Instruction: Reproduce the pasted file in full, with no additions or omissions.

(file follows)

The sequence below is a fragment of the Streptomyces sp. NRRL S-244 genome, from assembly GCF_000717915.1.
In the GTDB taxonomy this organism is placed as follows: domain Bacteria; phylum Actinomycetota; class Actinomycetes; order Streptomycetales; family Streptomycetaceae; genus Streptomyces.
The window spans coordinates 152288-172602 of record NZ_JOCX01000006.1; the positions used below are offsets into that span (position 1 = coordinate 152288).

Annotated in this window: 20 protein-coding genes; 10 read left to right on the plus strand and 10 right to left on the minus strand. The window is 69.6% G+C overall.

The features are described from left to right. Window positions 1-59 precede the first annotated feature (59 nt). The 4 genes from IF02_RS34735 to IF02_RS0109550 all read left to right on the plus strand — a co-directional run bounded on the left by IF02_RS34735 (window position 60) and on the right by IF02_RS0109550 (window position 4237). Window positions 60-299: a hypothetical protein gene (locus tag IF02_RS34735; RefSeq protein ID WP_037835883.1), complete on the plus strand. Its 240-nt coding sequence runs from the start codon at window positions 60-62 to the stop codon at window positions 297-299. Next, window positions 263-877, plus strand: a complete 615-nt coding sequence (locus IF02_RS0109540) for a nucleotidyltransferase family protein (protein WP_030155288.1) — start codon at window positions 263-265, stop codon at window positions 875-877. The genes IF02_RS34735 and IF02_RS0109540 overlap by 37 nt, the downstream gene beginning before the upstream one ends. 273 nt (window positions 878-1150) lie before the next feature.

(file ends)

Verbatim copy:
The sequence below is a fragment of the Streptomyces sp. NRRL S-244 genome, from assembly GCF_000717915.1.
In the GTDB taxonomy this organism is placed as follows: domain Bacteria; phylum Actinomycetota; class Actinomycetes; order Streptomycetales; family Streptomycetaceae; genus Streptomyces.
The window spans coordinates 152288-172602 of record NZ_JOCX01000006.1; the positions used below are offsets into that span (position 1 = coordinate 152288).

Annotated in this window: 20 protein-coding genes; 10 read left to right on the plus strand and 10 right to left on the minus strand. The window is 69.6% G+C overall.

The features are described from left to right. Window positions 1-59 precede the first annotated feature (59 nt). The 4 genes from IF02_RS34735 to IF02_RS0109550 all read left to right on the plus strand — a co-directional run bounded on the left by IF02_RS34735 (window position 60) and on the right by IF02_RS0109550 (window position 4237). Window positions 60-299: a hypothetical protein gene (locus tag IF02_RS34735; RefSeq protein ID WP_037835883.1), complete on the plus strand. Its 240-nt coding sequence runs from the start codon at window positions 60-62 to the stop codon at window positions 297-299. Next, window positions 263-877, plus strand: a complete 615-nt coding sequence (locus IF02_RS0109540) for a nucleotidyltransferase family protein (protein WP_030155288.1) — start codon at window positions 263-265, stop codon at window positions 875-877. The genes IF02_RS34735 and IF02_RS0109540 overlap by 37 nt, the downstream gene beginning before the upstream one ends. 273 nt (window positions 878-1150) lie before the next feature.